Avoiding this second technology is a bad idea, Advanced Analytics. This is allowing businesses to realise that potentially the Meta data they have may be the most valuable asset. Gartner indicates that the current crops of business analysis models are outmoded and need replacing, as unstructured data becomes key data. The credit card business were highlighted as how the meta data they have is allowing them to make business decisions and subsequently offers to consumers not based on spend amounts, but how credit limits can be adjust by life style changes such as divorce even.

The third technology not to avoid is client computing; Peter Sondergaard challenged perceptions with the statement that by 2014 80% of users in western world and affluent users in emerging markets will have a smart phone. This shift to client computing requires businesses to change how they interact not only with it’s consumers but also its employees as they demand access to application to interact with the business via their Smartphone.

also posted on Orange Business Live Blog

Will the iPad be used by Corporations?

We’re just days away now from people getting their hands on Apple’s latest product the iPad, a tablet device or appliance about twice the size of the iPhone. There is speculation that it’ll sell 6M units in 2010 which is a pretty huge number for what essential is a locked down appliance.

So where will all those devices go? Most if not all will go to the same people that (religiously) buy Mac books and Mac book air’s. I guess that most people will buy them to consume media whilst traveling or just sitting on the couch for instance watching episodes of Lost bought from iTunes, but who else could buy them?

We’ve seen the iPhone creep into the Enterprise at the expense of Blackberry (which ironically is creeping into youth culture with it’s built in IM app). How many emails do you now seen in your outlook inbox with the words ‘sent from an iphone’ at the bottom, I see a growing number. There is a view that the iPhone is a consumer device more so than a business supplied corporate handset, but due to it’s ease of use and the size and scope of the  “there’s an app for that” store, we’re seeing it creep in as the power users phone of choice.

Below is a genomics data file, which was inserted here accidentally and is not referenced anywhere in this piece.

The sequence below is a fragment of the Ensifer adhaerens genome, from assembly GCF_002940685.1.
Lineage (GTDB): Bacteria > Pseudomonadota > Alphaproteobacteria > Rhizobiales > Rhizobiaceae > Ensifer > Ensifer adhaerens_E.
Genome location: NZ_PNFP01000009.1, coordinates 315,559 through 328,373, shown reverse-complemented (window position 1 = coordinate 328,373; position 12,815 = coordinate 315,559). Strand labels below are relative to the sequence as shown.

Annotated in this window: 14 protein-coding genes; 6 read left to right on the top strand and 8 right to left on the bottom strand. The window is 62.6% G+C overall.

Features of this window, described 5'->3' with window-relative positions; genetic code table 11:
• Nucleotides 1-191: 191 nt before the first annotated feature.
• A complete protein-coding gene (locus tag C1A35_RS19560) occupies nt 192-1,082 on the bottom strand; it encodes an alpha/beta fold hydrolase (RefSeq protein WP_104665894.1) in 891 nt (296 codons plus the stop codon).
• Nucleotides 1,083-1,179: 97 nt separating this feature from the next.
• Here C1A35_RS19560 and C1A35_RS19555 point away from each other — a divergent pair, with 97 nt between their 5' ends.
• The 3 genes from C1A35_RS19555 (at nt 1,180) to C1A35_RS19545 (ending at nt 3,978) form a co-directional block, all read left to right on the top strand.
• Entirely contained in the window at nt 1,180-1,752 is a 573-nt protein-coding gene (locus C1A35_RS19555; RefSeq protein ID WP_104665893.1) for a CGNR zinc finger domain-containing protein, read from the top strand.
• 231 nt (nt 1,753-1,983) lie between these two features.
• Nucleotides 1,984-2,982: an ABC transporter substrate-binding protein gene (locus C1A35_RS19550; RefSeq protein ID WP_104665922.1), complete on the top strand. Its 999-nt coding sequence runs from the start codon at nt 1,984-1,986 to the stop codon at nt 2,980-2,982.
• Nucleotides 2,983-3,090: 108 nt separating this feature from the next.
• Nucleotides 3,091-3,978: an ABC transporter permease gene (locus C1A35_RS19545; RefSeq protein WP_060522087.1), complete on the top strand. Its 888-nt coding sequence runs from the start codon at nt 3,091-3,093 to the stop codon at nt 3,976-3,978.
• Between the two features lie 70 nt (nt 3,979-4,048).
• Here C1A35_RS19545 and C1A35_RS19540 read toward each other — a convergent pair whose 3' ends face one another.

The ability of the iPhone to encroach into the enterprise shows that the iPad may well enter markets that it’s not initially aimed at too. Take the Text book market, text books are expensive (or they were when I last bought one!) and they are heavy to carry around. We’re already seeing text book publishers’ work with software companies to bring their content to the iPad. So could we see School, Universities, and educational establishments in general take up the iPad as the device of choice to provide the educational content?

I’m not sure if iPad will creep into the corporate environment as a lot of content creation goes on and at the moment the keyboard is king. However, I can see Apple selling a lot more than 6m iPads over the next few years into a whole host of new markets as it’s an easy to use/manage/upgrade wireless appliance with what looks like a great screen. What does this mean for the Telco’s; it means yet more networked devices requiring a pervasive network and ubiquitous computing creeps ever nearer.

Will Yammer follow hot on the heels of Twitter?

Use of Twitter, the micro-blogging web-site that allows people to post 140-character updates, has exploded in the UK over the last few months; traffic to the site increased by a staggering 974% over the past year according to Techcrunch UK. The site itself now ranks as the 291st most visited site in the UK, and was described by the Telegraph as the best known microblogging site:

Twitter is probably the best known of all the “microblogging” sites, and it has been incredibly popular with geeks and the technorati since it launched in 2006. People post messages to the site, either via the web or by text message, and these “tweets” are forwarded on to their network of friends and contacts

Twitter’s seminal moment in the UK was on the Jonathan Ross show on the 23rd of January . This show marked the return of Jonathan Ross following an “enforced holiday”. Both the presenter and his guest Stephen Fry– a self-confessed geek and blogger- are avid users of Twitter, and on the show they discussed how the site works and how they use it.

Following this programme, numbers of @Stephenfry followers have rocketed. Stephen Fry now has over 160,000 people following him on Twitter, which means that he has overtaken many of the superstars of the tech world such as Kevin Rose (you see those Digg buttons to the right? He’s the guy behind them) and is closing in on the number one, Barack Obama.